58. Leithwood, K., Anderson, S., Mascall, B., & Strauss, T. (2010). School leaders’ influences on student learning: The four paths. In T. Bush, L. Bell, & D. Middlewood (Eds.), The Principles of Educational Leadership and Management. London: Sage publishers.Google Scholar
  59. Li, C. P., & Shi, K. (2005). Biangexing lingdao de jieguo yu celiang [the structure and assessment of transformative leadership]. Acta Psychologica Sinica, 37(6), 803–811 (In Chinese).Google Scholar
  60. Li, X. J., Walker, A. D., & Qian, H. (2016). A contextualized instructional leadership model in China: Perceptions of 22 principals in Shenzhen and Guangzhou. Paper presented at the 2016 AERA Annual Meeting: Public scholarship to educate diverse democracies, The Walter E. Washington Convention Centre, Washington, DC.Google Scholar
  61. Lian, H., Ferris, D. L., & Brown, D. J. (2012). Does power distance exacerbate or mitigate the effects of abusive supervision? It depends on the outcome. Journal of Applied Psychology, 97(1), 107–123.CrossRefGoogle Scholar
  62. Lin, W., Wang, L., & Chen, S. (2013). Abusive supervision and employee well-being: The moderating effect of power distance orientation. Applied Psychology, 62(2), 308–329.CrossRefGoogle Scholar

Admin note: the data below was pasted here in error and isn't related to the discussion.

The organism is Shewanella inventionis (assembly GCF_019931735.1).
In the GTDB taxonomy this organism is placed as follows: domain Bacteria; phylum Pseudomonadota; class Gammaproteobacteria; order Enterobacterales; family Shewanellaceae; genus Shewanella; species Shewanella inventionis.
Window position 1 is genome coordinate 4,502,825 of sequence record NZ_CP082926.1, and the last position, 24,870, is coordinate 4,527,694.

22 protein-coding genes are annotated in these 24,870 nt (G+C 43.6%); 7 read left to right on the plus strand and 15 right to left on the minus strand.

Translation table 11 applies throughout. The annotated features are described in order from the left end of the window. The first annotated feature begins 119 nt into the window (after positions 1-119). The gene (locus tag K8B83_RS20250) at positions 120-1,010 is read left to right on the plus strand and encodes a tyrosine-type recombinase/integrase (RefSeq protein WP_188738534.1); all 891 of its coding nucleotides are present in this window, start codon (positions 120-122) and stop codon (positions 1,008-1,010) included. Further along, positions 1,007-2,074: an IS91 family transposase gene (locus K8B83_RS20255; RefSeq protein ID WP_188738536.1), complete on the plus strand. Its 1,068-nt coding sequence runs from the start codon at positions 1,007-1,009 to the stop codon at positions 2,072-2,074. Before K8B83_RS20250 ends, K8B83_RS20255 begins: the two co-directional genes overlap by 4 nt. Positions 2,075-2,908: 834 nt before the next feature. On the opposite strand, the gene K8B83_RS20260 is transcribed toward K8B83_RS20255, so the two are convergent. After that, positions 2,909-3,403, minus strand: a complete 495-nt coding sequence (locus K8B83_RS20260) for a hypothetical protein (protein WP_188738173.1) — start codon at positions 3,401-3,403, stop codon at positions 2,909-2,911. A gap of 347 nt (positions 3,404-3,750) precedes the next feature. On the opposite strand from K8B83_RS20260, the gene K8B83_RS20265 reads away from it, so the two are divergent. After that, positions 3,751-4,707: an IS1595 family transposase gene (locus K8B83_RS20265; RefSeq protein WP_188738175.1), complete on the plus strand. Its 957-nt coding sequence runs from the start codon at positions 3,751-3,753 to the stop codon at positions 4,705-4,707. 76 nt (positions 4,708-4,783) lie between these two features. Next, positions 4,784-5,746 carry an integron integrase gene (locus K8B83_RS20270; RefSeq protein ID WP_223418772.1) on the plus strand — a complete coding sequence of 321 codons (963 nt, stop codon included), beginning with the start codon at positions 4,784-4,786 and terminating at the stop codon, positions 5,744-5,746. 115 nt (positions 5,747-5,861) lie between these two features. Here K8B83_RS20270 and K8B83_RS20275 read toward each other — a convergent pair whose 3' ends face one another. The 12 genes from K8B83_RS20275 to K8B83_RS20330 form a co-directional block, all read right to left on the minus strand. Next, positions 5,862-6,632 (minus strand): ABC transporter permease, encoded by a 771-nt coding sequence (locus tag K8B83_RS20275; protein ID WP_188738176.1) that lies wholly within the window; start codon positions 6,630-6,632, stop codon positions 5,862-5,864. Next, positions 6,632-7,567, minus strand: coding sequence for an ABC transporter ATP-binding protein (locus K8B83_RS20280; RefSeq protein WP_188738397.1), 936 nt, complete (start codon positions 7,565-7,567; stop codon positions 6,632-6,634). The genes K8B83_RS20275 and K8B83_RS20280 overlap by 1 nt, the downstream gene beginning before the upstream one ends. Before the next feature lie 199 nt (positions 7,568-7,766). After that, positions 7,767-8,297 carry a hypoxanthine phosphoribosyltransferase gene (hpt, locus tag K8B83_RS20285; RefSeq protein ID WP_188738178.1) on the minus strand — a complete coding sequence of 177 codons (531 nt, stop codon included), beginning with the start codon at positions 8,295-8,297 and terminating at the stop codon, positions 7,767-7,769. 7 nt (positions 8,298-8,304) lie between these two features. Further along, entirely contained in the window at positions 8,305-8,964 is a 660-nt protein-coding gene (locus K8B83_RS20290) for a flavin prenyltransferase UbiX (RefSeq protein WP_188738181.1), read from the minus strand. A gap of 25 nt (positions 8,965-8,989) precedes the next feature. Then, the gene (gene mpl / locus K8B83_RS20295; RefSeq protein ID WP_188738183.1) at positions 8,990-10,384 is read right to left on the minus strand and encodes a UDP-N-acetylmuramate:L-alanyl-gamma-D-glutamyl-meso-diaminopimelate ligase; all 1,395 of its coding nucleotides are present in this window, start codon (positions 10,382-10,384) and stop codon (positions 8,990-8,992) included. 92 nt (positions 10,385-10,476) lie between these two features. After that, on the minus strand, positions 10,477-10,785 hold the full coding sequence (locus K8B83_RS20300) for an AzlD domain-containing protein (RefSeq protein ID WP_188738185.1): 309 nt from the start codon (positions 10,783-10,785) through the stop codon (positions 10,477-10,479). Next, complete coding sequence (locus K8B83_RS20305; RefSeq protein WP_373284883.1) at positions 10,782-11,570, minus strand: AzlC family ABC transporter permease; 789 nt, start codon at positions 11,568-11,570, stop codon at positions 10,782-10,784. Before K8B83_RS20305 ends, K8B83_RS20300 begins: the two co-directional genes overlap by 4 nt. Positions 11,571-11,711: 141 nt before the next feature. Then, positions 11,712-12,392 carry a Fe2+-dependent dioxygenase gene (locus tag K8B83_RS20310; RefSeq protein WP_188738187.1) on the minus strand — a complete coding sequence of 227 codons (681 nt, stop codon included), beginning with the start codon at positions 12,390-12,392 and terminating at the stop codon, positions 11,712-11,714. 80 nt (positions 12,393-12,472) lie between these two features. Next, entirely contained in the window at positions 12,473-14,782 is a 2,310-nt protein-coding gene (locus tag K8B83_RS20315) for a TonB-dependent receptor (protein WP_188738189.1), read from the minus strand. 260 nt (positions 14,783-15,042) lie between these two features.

63. Liu, Z. Z. (2010). Zhong xiaoxue xiaozhang jixiao yanjiu [research on elementary and secondary school principals’ instructional leadership effectiveness]. (Unpublished doctoral dissertation). Northwest University, China. (In Chinese).Google Scholar
  64. Lorei, L. (2015). Perceptions of leadership: visions of integration (Unpublished doctoral dissertation). Youngstown State University, Youngstown, OhioGoogle Scholar
  65. Lyons, B. J. (2010). Principal instructional leadership behavior as perceived by teachers and principals at New York state recognized and non-recognized middle schools. (Unpublished doctoral dissertation). Seton Hall University, South Orange, New JerseyGoogle Scholar